CAPE TOWN – Being recognised as a leading restaurant in the industry is a big achievement for chef Arno Janse van Rensburg’s restaurant as it is set for further growth.
Janse van Rensburg was awarded the Eat Out Retail Capital New Restaurant of the Year award at the Eat Out Restaurant Awards 2018, a spectacular event which took place at the Grande Arena at the Grand West Casino on Sunday.
Janse van Rensburg who opened his first restaurant in Kloof Street, Gardens restaurant, Janse & Co, in December last year, said the focus from the start was always to have a successful restaurant with a strong team and to lead them to be part of a great restaurant at the end of the day.
“This award means a lot because it means that we have been doing the right thing and that we are on the right path, being recognised by our peers and other chefs in the industry. So that is a positive note and I think we will get more feet through the door with word of mouth going out there, all those kind of things,” said Janse van Rensburg.
He added that the restaurant has created employment for 21 people, 11 in the kitchen and 10 in the front.
Janse van Rensburg said the restaurant has had quite a big staff turnout during the first year, citing the first year as always the toughest.
Having been in the industry since 2003, Janse van Rensburg advised people entering the industry or chefs opening their first establishment not to shy away from hard work and to take chances.
Karl Westvig, chief executive of Retail Capital, which provides funding to small and medium-sized enterprises (SMEs) across South Africa and one of the main sponsors of the event, together with Mercedes Benz, said businesses in South Africa are grappling against the rising cost of living and the state of the economy.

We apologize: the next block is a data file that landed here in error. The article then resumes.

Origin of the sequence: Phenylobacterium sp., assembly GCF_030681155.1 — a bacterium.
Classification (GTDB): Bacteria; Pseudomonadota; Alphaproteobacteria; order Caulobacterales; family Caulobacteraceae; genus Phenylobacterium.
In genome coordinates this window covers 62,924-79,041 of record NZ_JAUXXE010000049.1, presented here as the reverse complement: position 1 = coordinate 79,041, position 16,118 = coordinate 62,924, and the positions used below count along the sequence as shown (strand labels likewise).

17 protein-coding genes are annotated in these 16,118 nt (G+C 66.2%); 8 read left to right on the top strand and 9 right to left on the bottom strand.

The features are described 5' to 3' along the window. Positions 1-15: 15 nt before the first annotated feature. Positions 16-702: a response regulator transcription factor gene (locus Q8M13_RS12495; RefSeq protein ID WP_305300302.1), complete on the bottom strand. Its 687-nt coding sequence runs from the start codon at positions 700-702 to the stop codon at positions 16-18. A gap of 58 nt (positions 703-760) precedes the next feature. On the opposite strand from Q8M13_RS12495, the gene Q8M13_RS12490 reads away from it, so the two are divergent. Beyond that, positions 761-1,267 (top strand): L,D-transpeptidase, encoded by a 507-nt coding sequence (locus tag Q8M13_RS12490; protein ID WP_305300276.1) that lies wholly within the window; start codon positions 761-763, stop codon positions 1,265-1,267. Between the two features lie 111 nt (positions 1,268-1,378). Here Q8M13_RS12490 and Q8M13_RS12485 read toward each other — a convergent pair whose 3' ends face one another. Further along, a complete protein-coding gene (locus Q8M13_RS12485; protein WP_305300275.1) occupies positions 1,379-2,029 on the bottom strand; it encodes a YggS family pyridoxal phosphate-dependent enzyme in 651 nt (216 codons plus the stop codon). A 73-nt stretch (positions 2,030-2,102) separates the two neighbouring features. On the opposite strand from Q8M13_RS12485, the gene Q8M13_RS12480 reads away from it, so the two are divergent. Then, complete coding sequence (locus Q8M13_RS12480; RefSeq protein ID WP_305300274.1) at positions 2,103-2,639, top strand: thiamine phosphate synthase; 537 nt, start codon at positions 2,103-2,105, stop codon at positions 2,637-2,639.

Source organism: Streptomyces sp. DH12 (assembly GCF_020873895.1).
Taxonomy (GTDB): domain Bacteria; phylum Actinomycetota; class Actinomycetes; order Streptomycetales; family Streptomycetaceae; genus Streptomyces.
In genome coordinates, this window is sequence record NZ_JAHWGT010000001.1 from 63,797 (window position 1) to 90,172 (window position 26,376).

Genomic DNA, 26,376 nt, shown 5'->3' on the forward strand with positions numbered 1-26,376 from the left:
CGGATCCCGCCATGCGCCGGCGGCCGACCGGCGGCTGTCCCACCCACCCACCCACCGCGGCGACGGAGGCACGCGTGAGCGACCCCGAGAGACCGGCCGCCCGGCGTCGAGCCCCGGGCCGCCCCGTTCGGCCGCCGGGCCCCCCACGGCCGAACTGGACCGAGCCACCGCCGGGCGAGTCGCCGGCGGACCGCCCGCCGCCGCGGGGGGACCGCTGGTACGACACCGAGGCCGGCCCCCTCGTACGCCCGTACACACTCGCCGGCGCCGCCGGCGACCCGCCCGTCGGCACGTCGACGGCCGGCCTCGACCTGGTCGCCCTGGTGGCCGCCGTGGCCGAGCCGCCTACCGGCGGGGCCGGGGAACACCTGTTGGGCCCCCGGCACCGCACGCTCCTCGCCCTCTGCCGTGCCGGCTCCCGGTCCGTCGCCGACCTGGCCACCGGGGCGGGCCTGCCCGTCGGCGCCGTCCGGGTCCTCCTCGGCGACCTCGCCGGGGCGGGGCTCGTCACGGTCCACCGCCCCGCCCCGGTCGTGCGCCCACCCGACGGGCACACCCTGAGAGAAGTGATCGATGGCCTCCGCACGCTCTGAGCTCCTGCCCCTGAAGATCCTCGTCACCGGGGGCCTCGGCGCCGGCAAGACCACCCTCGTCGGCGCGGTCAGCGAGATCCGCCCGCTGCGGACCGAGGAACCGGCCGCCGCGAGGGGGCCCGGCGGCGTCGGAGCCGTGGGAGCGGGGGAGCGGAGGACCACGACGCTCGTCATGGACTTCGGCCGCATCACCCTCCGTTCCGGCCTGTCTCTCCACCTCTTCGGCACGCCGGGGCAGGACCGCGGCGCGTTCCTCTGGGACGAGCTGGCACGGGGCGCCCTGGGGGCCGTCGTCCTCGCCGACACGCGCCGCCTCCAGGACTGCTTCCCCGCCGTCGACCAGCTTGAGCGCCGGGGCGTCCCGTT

Westvig said that that while it might seem easiest to increase prices to cover cost increases associated with petrol and VAT, this would be the wrong move as with any business, raising prices only pushes the local customer base away, making for an unsustainable business model outside of a busy tourist season.
“In these tough times, consumers are either reducing their restaurant visits or scaling down to just main courses and drinks, avoiding starters and desserts to reduce the overall spend,” said Westvig.
Westvig added that many great locations outprice themselves, which may be acceptable to foreign tourists but erodes the local, regular support base and that restaurants can take a cue from retailers in this regard or frequently develop promotions to get feet through the door and then use the opportunity to upsell by offering additional value in-store.
“The restaurants that are busy right now are bundling burgers with drinks or running other attractive specials. And they’re letting people know about these specials through social media platforms or flyers and adverts,” said Westvig.
He said that last year’s Eat Out Retail Capital New Restaurant of the Year, La Petite Columbe, has navigated this balance successfully.
“They had the benefit of being in a recognised location and the backing of a larger brand, having the La Columbe and Foxcroft credentials behind them,” said Westvig.